COPENHAGEN, Denmark (AP) — At least one gunman opened fire Saturday on a Copenhagen cafe, killing one man in what authorities called a likely terror attack during a free speech event organized by an artist who had caricatured the Prophet Muhammad.
The shooting, which also wounded three police officers, came a month after extremists killed 12 people at a satirical newspaper in Paris that had also sparked Muslim outrage with its depictions of Muhammad.
Swedish artist Lars Vilks, who has been repeatedly threatened after depicting Muhammad as a dog in 2007, organized and attended Saturday's event but was not hit by gunfire, police said.
"I saw a masked man running past," said Helle Merete Brix, one of the event's organizers. "I clearly consider this as an attack on Lars Vilks."
She and Vilks were quickly ushered away by the security detail that accompanies the artist whenever he is in Denmark.
There was no immediate claim of responsibility for the shooting, which took place shortly before 4 p.m. (1500 GMT, 10 a.m. EST). Denmark's security service, PET, said the circumstances surrounding the shooting "indicate that we are talking about a terror attack."
Danish police said the gunman used an automatic weapon to shoot through the windows of the Krudttoenden cafe, which TV footage showed were riddled with bullet holes. The gunman then fled in a carjacked Volkswagen Polo that was found later a few kilometers (miles) away, police said.
"I heard someone firing with an automatic weapons and someone shouting. Police returned the fire and I hid behind the bar. I felt surreal, like in a movie," Niels Ivar Larsen, one of the speakers at the event, told the TV2 channel.
Police initially said there were two gunmen but later said they believed there was only one shooter, and described him as 25-30 years old with an athletic build, and carrying a black automatic weapon. They released a blurred photograph of the suspect wearing dark clothes and a scarf covering part of his face.
The Copenhagen event, titled "Art, blasphemy and freedom of expression" featured a panel discussion about freedom of speech in the wake of the Jan. 7 massacre at the Charlie Hebdo paper in Paris.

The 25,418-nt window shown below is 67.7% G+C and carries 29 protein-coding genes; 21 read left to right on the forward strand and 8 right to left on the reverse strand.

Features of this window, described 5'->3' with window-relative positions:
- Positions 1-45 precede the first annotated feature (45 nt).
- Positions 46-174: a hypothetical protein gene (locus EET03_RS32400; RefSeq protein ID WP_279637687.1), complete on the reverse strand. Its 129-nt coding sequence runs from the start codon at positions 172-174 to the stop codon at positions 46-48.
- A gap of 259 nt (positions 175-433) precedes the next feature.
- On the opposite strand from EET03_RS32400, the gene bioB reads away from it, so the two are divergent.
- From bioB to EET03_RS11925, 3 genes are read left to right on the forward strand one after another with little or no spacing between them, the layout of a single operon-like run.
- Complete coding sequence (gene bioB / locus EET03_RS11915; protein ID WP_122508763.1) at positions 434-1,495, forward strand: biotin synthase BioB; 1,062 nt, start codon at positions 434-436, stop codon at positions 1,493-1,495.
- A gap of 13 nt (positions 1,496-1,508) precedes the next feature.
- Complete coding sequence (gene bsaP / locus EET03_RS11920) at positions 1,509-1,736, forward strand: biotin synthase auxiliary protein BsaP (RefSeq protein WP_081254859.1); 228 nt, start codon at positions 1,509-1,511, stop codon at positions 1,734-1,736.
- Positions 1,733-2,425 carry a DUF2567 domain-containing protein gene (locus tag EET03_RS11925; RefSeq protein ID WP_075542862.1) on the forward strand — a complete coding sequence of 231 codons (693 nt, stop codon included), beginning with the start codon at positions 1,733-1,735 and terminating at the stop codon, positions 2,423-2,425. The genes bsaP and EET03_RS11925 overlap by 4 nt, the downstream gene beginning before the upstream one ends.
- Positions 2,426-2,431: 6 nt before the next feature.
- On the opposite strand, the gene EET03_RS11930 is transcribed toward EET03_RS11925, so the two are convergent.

Danish police said the victim Saturday was a 40-year-old man who was inside the cafe attending the event. He has not yet been identified.
Police spokesman Joergen Skov said it was possible the gunman had planned the "same scenario" as in the Charlie Hebdo massacre.
Visiting the scene of the shooting, Danish Prime Minister Helle Thorning-Schmidt said "our highest priority is to get the perpetrator arrested."
François Zimeray, the French ambassador to Denmark who was at the event to speak about the Charlie Hebdo attack, tweeted that he was "still alive." Police said he was not wounded.
French President Francois Hollande called the Copenhagen shooting "deplorable" and said Thorning-Schmidt would have the "full solidarity of France in this trial." French Interior Minister Bernard Cazeneuve was travelling to Copenhagen as soon as possible, Hollande said in the statement.
Sweden's security service said they were sharing information about the case with their Danish counterparts but declined to give details.
Vilks, a 68-year-old Swedish artist, has faced several attempted attacks and death threats after he depicted the Prophet Muhammad as a dog in 2007.
A Pennsylvania woman last year got a 10-year prison term for a plot to kill Vilks. In 2010, two brothers tried to burn down his house in southern Sweden and were imprisoned for attempted arson.
Vilks told The Associated Press after the Paris terror attacks that, due to increased security concerns, even fewer organizations were inviting him to give lectures. He also said he thought Sweden's SAPO security service, which deploys bodyguards to protect him, would step up his security.
"This will create fear among people on a whole different level than we're used to," he said. "Charlie Hebdo was a small oasis. Not many dared do what they did."
The depiction of the prophet is deemed insulting to many followers of Islam. According to mainstream Islamic tradition, any physical depiction of the Prophet Muhammad — even a respectful one — is considered blasphemous.
While many Muslims have expressed disgust at the deadly assault on Charlie Hebdo employees, many were also deeply offended by its cartoons lampooning Muhammad. The newspaper also lampoons other religions, as well as governments and politicians.
Karl Ritter in Stockholm and Thomas Adamson in Paris contributed to this story.